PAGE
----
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|Saturday, July 16th, 2011|
rye sourdough muffins
Hello everybody, I'm new here and look forward to getting to know you.
Just now I'm feeling inventive about muffins. I have difficulty digesting normal bread and never found out whether it's the wheat, the yeast, or both. In the mornings especially I have to be careful. My breakfast carb options are oatcakes or 100% rye sourdough bread.
Then yesterday I learned that old-fashioned English muffins are cooked on the hob, not baked. Ears pricked up! because I live mostly without an accessible oven. So now I'm thinking: 100% rye sourdough muffins! This could work and it could be tasty. How exciting. Care to come with me?
I got a sourdough recipe from my Sainsbo's rye-flour packet. The starter, apparently, needs 3 overnight incubations before you can use it to make bread. So I've just done the first step:
Mix 1 cup of rye flour with 1 cup of water. Cover with a damp cloth and leave in a warm place overnight.
|Saturday, March 21st, 2009|
Dairy experiments: Make your own ricotta
I've been on a dairy experimentation binge this week, thanks to needing a couple of tablespoons of buttermilk for a recipe. Around here, you can't buy buttermilk in anything smaller than a quart. I don't drink the stuff (I don't drink milk in general), but I didn't want it to go to waste.
My friend klwalton
had recently posted about making homemade ricotta cheese, and it sounded so good - and easy - that I've been meaning to try it. And holy cow, is it easy. Since she hasn't posted it here, I will:Buttermilk ricotta
* Four parts whole milk. (Reduced fat milk won't produce enough curds to be worth the bother, although if you're trying to use up what's on hand, you could try adding cream. Just avoid the ultrapasteurized stuff - the heat it's subjected to in processing will keep it from forming curds.)
* One part cultured buttermilk
* Pinch of salt (if you want).
Have ready a large bowl and a strainer lined with dampened cheesecloth. (Have you tried to find cheesecloth in a supermarket lately? I couldn’t - so I used a Handiwipe ™ having run it through the washing machine to get rid of the fragrance the manufacturer insists on adding to the things. Worked like a charm.)
In a large, heavy bottomed saucepan, combine all ingredients and cook over moderate heat, stirring constantly until the milk begins to steam and curds start to form. Stop stirring, but continue heating until the mixture reaches 175F and has formed fine curds. Remove from heat and pour carefully into the cloth-lined strainer. Allow to drain until most of the whey is drained off, then gather up the curds in the cloth and hang it from the faucet, or from a spoon laid over a bowl, to continue draining until it’s as dry as you want it. Pack into a clean refrigerator container. Keeps as long as commercial ricotta, but tastes sooooo much better.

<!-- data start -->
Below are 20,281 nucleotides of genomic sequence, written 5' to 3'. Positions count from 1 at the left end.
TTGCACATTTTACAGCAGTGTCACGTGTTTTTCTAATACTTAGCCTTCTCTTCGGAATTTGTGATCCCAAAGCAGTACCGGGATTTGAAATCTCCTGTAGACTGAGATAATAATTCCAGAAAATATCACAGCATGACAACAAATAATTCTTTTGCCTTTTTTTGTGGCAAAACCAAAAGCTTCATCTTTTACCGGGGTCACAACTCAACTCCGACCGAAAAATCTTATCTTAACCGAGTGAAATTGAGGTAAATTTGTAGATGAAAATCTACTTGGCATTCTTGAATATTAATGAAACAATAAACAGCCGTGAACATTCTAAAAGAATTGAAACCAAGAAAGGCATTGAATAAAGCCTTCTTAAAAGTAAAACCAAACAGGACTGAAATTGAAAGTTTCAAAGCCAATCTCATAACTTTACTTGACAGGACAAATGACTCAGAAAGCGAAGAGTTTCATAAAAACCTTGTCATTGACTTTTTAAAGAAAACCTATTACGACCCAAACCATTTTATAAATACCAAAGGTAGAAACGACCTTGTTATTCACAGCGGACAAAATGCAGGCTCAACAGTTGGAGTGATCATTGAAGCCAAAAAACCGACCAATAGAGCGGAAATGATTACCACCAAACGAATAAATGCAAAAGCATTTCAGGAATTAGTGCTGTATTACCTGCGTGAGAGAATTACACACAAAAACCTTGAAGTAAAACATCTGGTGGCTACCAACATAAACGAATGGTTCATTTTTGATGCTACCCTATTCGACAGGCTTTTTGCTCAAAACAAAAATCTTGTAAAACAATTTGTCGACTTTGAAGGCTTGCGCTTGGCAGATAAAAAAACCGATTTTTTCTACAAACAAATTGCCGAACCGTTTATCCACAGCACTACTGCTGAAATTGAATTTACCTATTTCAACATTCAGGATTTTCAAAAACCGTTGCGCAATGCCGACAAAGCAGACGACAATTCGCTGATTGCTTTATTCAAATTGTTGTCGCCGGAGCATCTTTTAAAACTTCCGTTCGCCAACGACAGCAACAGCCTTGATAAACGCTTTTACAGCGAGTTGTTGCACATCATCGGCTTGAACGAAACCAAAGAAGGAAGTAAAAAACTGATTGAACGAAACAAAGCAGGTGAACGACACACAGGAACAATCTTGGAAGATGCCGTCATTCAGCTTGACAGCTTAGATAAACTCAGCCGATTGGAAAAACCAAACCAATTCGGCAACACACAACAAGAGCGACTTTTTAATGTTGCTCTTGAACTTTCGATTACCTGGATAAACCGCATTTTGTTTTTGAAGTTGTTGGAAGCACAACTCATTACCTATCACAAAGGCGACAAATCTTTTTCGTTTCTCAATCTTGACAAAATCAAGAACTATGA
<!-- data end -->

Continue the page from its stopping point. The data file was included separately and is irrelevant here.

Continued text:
The amount this makes depends on a lot of variables - the fat content of the whole milk, the acidity of the buttermilk, and other factors that are hard to judge in advance. I used a pint of buttermilk to two quarts of whole milk, and got almost two cups of cheese - enough for the artichoke-and-pea lasagne I plan to make tomorrow night.
There are also recipes on the 'Net for using lemon juice as the curdling agent in homemade ricotta. The process is pretty much the same.
What about all that whey? I confess that I tossed it, but there’s still a good deal of food value there, and it can be used to enrich home-made soups, or to substitute for water in bread recipes.
More buttermilk fun in my foodblog, Cooking from the Market
(syndicated on LJ as kightpfoodblog
|Sunday, March 1st, 2009|
This is somewhat labor intenesive, but hugely easy from a cooking standpoint. I am often asked to make this dish. Quantities in the ingredient list are vague, but recipe is VERY forgiving.
3 whole chicken breasts (buy on-the-bone with skin, it's cheaper)
1 package of cream cheese (around 10 ounces?)
1 package of montery jack cheese (around 8 ounces?)
1 bunch of green onions
1 bunch of cilantro (or, if making it for cilantro-phobic people, use flat-leaf parsley)
1 package flour tortillas (10-12)
1 large can of green enchilada sauce (the 32 ounce or larger size)
1. Boil the chicken in a large pot of water til just done (15-20 minutes)
2. Grate the jack cheese, finely chop the green onions and cilantro, place in a large bowl, reserving one or two handfuls of cheese for topping.
3. Once chicken is done, discard skin, pull meat off the bone and shred with two forks.
4. Add to bowl with cheese and cilantro/onion mix, cut cream cheese into chunks and add to bowl.
5. Remove your rings, and mix thoroughly with your hands.
6. To assemble enchiladas, I've found that the easiest way is to clear a table or counter-top, lay out all 10 or 12 tortillas and form assemby-line style. Take a medium-sized handful of filling, roll into a log, and place on the tortilla. Once they're all done, you can steal from larger logs to fill out smaller ones to distribute filling evenly.
7. Roll tortillas up and place in large baking dish. It's okay to squish them.
8. Pour sauce on top, opening up a space between the enchiladas with a spoon for sauce to seep through.
9. Sprinkle reserved cheese on top, bake in a 375 degree oven for about 15-20 minutes or until cheese is golden brown and sauce is bubbling.